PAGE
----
At the Buena Vista Riverside Lodge north of town, about 10 women with the Chaffee County Quilts of Valor gathered for their fourth annual National Sew Day quilting retreat.
Having reached their goal of 1,000 quilts and currently up to 1,060, Quilts of Valor will keep making quilts for veterans “until they’re no longer needed,” said Linda Lafford, founder of the local Quilts of Valor chapter.
She currently has 25 girls registered in Quilts of Valor National. Though they don’t meet and sew together, the girls can sew at home and send the tops to Linda so she can complete them for the next veteran.
At the retreat, Lafford began work on another patriotic quilt. “We try to do most of them patriotic, but there are some women who don’t want patriotic quilts so we do some in other colors too,” she said.
Lafford often gets her quilting patterns online from Stonehenge Fabrics. These allow her to simply follow the pattern, helping her identify which color needs to be cut to a certain length and how each piece will be sewn together.
As a member of Homes For Our Troops, her husband directed her to Stonehenge Fabrics years ago when she got started in quilting. “I made my first quilt and sent it to Hawaii,” Lafford said, “and promptly sat down and cried. I said, ‘I can’t believe I just did that.’” She continued doing this for a couple of months, finding other women with a mutual interest to join her one by one.
Of course, not every quilt is based on the same pattern. “There are times when we don’t want to do anything really fancy, so we’ll do what we call a rail fence,” Lafford explained. For this pattern, the women will cut four strips of fabric, sew them together, then repeat. The next block of strips will be turned to go down the side, the next straight across and so on, creating a rail fence appearance. While a much simpler pattern, it results in beautiful quilts that the women have made many a time.
At her third National Sew Day with Quilts of Valor, local Lynn Dryzmala was busy working on a pattern she bought at a quilt meeting, one that she felt should definitely be a Quilts of Valor quilt. Instead of a regular sewing pattern, however, her quilt involved more appliqué – decorative needlework used to sew smaller pieces of fabric to a larger piece.
“I’ve been appliquéing all kinds of eagles and flags and different things onto (the quilts),” Dryzmala said. “It’s been fun. I figured I could make 10 or 15 of these and it’d be really nice.”
Making quilts is “always a learning process.” Much of the time, she gets her inspiration from what she finds online and what she sees others work on, and she teaches herself a lot of techniques like appliqué.
Nearby, Nathrop resident Connie Biederbeck, a Quilts of Valor quilter since 2014, worked on a sea swept quilt using a spiraling snail’s trail pattern and foundation paper piecing in which the paper with the pattern is used as the sewing foundation for the fabric pieces – a trickier style with a great payoff.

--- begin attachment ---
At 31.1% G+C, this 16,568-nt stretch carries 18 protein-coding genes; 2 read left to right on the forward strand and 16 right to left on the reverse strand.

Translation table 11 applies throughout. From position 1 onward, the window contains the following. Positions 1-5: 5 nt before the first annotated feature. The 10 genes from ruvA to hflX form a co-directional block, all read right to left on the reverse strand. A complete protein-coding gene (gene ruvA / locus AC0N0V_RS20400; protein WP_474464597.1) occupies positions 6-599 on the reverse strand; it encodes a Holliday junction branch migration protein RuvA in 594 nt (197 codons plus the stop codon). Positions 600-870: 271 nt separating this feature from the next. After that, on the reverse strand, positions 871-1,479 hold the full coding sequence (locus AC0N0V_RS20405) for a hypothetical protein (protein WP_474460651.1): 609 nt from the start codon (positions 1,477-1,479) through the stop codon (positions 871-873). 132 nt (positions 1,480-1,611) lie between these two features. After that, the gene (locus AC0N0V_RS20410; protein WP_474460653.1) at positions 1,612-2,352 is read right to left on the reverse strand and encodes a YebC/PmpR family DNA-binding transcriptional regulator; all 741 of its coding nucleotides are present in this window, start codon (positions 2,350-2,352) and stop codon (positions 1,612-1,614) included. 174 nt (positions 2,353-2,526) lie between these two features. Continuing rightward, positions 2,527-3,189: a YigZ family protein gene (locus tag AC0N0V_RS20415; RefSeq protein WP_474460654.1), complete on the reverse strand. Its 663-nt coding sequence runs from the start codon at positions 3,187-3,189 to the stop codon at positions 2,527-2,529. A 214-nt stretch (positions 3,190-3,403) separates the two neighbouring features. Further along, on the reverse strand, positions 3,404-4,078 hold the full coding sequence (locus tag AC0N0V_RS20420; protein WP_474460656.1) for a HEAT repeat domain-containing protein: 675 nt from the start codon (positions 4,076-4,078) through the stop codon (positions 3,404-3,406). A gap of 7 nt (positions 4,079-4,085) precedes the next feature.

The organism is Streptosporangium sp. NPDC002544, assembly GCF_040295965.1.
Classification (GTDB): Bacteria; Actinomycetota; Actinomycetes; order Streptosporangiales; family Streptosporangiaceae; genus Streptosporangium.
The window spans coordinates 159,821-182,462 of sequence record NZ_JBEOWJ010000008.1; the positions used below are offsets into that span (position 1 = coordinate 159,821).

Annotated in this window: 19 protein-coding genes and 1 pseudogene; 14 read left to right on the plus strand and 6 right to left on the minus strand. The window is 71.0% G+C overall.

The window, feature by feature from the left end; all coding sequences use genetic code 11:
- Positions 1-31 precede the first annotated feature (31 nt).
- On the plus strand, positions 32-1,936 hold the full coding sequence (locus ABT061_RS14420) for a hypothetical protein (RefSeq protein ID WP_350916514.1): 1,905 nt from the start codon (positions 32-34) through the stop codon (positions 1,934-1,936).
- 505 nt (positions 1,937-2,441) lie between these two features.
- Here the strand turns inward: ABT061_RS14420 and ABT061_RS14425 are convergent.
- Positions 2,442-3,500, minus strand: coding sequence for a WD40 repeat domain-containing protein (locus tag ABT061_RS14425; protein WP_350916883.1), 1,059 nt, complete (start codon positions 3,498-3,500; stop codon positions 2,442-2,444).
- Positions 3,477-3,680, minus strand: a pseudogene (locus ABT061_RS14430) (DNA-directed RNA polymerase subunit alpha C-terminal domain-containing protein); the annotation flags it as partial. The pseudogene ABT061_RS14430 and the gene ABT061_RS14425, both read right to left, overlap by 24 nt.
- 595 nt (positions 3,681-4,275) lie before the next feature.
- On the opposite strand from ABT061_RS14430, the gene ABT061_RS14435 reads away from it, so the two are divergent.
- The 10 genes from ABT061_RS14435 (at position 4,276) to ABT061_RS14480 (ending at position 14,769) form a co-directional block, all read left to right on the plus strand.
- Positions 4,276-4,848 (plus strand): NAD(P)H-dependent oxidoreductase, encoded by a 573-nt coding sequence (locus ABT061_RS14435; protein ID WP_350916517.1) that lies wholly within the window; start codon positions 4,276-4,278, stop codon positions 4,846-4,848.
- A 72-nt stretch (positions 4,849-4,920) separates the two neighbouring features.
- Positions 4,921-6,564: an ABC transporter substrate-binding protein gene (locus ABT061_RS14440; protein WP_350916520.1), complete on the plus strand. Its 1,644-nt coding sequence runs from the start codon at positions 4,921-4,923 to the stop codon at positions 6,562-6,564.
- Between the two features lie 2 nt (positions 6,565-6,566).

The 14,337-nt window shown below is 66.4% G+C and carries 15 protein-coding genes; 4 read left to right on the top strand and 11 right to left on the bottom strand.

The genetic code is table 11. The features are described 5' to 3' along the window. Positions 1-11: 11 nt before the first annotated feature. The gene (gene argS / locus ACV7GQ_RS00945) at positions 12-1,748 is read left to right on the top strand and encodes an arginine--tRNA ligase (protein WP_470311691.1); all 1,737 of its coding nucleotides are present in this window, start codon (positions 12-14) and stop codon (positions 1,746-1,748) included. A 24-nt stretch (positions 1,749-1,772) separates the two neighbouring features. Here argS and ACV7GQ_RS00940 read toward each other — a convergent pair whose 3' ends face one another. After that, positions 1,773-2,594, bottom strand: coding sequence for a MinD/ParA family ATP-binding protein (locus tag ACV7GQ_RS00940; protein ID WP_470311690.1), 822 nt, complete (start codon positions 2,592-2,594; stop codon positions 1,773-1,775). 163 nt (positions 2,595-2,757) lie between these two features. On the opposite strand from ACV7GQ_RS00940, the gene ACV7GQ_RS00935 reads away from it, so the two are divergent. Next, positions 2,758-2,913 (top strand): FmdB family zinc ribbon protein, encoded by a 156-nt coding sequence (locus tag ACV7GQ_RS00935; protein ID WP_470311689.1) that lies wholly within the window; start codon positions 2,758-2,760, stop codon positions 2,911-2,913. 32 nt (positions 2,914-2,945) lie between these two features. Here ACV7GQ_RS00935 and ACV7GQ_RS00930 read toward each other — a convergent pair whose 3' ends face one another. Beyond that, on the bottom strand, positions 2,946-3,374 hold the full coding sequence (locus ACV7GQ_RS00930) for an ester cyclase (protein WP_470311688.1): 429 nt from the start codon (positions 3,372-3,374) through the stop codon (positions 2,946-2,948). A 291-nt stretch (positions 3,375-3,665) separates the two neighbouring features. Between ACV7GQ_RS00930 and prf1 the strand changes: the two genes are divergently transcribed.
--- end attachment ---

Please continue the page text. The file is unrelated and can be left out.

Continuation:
“The thing with paper piecing, you don’t want to get it too small because otherwise you’re ripping out a lot. You make all these different blocks and put them together, and it just has an interesting look,” Biederbeck said. “Every place you look, you can see something different. There it’s just a rectangle, but then when you look at it altogether, it turns into a star. That’s fun to see those things come to life.”
Biederbeck planned to present the quilt to Nestlé, one of Quilts of Valor’s biggest sponsors, as a thank you gift. “The colors and the motion reminded me a lot of water, and I figured that’d be a good one for Nestlé,” she said.
Most of the Quilts of Valor quilts go to the VA Hospital in Denver and are presented to the graduates of the PTSD program. Others are presented to veterans in person. Lafford personally has met many veterans from around the country and given them quilts made in Chaffee County.
“There are days when I think, ‘Why am I doing this?’ because I’m really tired. And then I’ll go to the mailbox and there’ll be a thank you letter. Okay, now I can start all over,” she said with a laugh.
She also related a letter she and the Quilts of Valor women received last year from an Oregon man who had been given a quilt at the VA Hospital. “He told us what he’d been through and how he was treated when he came back. He said, ‘This is the nicest thing anyone has ever done for me. I told my daughter that I want to be buried with this quilt.’ We all cried when we read that,” Lafford said.
Dryzmala reflected on a rail fence-pattern quilt they presented to another veteran and his golden retriever, Disney. She met the duo as she was about to leave City Market, and she asked him how he ended up with a service dog. He told her he had been hit with an IED (improvised explosive device) and suffered from seizures ever since. The dog would alert him up to 2 hours in advance of a seizure, allowing him time to prepare if he’s doing something like driving.
Realizing he was a veteran, Dryzmala called Lafford right then and there and requested a quilt be made for the man, who “almost started to cry and said, ‘Oh ma’am, there are so many people more deserving than me.’” Nevertheless, she got him and Disney to come into Bev’s Stitchery to receive a personal quilt.
To those interested in quilting or the cause, Lafford recommends checking out the local Quilts of Valor website, www.ccqov.org, which her husband keeps updated with photos and contact information. Anyone may sponsor a quilt for $100 which covers all the fabric and the postage for shipping.